Top Risks Facing Nonprofit Board of Directors

March 14, 2022

Managing a nonprofit requires a unique mix of business savvy, personal compassion, and sharp problem-solving skills. If you possess all of these traits, you may be well-suited to a leadership role in a nonprofit—but you should know, too, that these qualifications aren’t enough. A leader must also have a common sense to identify and avoid many of the problems that can compromise a nonprofit’s board of directors. Maintaining an organization’s integrity is much harder than simply fundraising and promoting your work. As a leader, you must be invested in avoiding the risks nonprofit board of directors face, and you need to invest in nonprofit insurance for the liabilities you cannot eliminate.

Social Media Misuse

In the age of Instagram, most people have heard horror stories about the disastrous consequences that can accompany a distasteful social media post. In the worst case scenario, you may be “canceled” by the internet, and in the best case scenario, you may face derision from your friends. It’s no surprise, then, that social media misuse is a major source of liability for a nonprofit. You might stalk a potential staff member’s social media profile to assess whether they are a good fit for the role, for example, but seemingly minor missteps can, in fact, qualify as a violation of privacy and employment law.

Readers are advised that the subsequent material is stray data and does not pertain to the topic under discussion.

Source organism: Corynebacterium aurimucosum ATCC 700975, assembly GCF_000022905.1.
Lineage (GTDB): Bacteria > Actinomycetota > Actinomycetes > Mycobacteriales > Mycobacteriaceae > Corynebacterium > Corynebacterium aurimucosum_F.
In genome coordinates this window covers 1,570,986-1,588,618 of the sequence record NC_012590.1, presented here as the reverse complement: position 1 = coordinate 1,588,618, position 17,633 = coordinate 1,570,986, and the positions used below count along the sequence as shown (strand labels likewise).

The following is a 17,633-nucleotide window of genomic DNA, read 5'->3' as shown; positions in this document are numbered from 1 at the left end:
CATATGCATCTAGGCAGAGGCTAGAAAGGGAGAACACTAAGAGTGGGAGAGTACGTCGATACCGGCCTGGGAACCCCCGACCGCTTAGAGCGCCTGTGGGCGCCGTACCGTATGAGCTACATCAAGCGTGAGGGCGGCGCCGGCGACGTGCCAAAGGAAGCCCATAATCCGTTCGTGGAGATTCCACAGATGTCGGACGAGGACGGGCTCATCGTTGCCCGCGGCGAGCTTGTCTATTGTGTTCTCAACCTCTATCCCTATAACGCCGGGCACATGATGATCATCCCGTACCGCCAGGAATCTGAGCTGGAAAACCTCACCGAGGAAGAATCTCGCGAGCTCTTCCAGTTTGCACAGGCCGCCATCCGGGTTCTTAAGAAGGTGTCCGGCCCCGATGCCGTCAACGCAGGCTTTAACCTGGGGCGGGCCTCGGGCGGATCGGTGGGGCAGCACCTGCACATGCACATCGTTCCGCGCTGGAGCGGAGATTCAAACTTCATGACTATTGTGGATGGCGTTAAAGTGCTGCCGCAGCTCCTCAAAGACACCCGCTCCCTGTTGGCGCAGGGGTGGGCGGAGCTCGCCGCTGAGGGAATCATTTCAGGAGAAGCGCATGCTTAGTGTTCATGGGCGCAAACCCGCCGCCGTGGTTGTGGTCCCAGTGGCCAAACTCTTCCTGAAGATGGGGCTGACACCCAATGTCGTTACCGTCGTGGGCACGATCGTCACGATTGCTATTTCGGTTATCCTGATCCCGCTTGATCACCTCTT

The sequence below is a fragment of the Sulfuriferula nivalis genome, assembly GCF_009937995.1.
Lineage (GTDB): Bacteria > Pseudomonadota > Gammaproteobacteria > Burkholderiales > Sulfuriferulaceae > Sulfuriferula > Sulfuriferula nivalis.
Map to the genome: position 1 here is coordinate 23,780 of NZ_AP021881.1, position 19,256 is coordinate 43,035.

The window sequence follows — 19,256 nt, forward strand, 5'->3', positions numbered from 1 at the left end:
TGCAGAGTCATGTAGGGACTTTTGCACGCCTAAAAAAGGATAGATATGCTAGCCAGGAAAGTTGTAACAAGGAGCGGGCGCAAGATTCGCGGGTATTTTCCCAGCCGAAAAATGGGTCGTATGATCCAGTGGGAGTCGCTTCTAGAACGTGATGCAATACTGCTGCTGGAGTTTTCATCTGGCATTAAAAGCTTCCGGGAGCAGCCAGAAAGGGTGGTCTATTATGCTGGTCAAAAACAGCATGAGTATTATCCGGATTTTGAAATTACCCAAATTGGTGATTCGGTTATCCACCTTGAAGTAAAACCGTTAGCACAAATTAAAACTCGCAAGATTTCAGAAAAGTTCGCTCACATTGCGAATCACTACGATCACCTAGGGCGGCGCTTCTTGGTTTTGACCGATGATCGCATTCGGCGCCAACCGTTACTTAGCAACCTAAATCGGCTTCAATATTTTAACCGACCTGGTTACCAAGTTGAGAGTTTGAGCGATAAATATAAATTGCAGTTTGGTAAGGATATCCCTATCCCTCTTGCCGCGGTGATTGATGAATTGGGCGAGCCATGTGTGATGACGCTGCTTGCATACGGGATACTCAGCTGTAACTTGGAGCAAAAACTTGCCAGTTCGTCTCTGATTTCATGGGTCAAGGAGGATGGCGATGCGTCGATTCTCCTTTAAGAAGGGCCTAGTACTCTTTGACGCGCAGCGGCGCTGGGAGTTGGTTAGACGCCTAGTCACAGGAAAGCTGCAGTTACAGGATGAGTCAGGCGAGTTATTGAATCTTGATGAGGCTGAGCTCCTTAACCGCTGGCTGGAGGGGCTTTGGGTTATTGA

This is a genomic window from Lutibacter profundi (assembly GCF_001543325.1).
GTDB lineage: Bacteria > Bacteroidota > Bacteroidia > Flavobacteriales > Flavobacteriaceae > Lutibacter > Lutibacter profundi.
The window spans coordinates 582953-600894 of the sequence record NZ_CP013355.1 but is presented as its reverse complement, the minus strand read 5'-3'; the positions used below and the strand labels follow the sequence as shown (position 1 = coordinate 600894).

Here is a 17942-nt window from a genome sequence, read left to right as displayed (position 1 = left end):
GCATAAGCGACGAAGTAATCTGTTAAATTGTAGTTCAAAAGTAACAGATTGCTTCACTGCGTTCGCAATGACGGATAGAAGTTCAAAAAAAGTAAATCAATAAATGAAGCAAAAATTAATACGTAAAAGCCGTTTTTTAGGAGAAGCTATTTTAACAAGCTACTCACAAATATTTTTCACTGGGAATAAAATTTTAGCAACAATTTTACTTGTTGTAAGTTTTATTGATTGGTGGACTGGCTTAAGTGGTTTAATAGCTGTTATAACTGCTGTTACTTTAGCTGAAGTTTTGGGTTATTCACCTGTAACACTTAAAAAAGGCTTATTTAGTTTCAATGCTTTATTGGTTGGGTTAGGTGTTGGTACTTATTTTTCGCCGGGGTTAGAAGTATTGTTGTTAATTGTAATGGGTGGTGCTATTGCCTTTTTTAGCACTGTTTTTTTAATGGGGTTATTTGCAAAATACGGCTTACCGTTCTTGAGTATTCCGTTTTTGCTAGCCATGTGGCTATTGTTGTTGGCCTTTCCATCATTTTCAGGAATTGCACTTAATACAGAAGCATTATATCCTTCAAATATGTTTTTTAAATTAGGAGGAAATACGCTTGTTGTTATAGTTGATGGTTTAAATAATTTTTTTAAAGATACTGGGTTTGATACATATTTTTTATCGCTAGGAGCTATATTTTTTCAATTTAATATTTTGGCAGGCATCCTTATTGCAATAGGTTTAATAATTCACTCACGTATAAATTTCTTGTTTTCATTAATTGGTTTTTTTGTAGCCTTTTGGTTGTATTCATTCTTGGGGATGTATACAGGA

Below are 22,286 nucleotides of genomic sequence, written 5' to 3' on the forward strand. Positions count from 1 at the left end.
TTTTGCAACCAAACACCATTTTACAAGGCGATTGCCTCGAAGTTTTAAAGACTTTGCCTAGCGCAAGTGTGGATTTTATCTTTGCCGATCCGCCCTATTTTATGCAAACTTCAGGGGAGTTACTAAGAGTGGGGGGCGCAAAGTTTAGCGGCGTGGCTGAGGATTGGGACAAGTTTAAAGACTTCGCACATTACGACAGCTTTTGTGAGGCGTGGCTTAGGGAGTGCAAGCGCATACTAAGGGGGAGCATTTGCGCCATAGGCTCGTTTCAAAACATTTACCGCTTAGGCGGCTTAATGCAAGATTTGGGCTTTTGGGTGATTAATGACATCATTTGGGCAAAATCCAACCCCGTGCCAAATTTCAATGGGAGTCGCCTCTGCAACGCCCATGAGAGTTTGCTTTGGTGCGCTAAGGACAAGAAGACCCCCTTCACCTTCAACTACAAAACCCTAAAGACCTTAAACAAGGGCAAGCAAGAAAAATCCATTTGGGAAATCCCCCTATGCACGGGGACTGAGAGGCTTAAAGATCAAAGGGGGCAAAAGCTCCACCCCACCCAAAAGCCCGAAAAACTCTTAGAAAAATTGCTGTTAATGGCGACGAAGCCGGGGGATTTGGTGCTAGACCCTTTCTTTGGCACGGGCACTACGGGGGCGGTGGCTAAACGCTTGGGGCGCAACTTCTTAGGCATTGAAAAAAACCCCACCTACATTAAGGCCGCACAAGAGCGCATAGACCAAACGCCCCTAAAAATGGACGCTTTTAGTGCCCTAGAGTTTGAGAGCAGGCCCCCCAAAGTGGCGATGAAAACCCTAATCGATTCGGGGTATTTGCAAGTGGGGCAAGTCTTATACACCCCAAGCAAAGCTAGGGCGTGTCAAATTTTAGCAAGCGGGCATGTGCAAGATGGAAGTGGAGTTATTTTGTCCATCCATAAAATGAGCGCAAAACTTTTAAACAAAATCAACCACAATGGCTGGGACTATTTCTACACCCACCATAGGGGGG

Workplace Misconduct

Misconduct doesn’t just happen online. Sometimes it happens in person, too, within a nonprofit organization. In such cases, misconduct may come in the form of workplace bullying, sexual harassment, or discriminatory comments. No matter how the problem plays out, though, the results is the same: this kind of misconduct poses a major threat to a nonprofit and its board of directors, too.

501(c)(3) Noncompliance

Obtaining 501(c)(3) status from the IRS is a major accomplishment for many organizations, and it comes with many benefits. In addition to the major tax savings, nonprofits can enjoy a boost in credibility amongst the public and lower postage rates from the USPS. Some nonprofits make the mistake of overlooking the many requirements that come with 501(c)(3) status, though, including filing annual tax returns. Failure to meet all criteria can result in noncompliance, which is one of the biggest risks facing nonprofit boards.

Conflicts of Interest

The key to every successful nonprofit is transparency. It is imperative that your organization disclose information that affects its operations and its donors. Unfortunately, though, nonprofits do not always do this — especially in cases that may involve a conflict of interest. If a leader, staff member, or volunteer within your organization has personal or financial interests that conflict with their service to the organization, these interests should be disclosed immediately and investigated thoroughly so as to avoid any appearance of impropriety.

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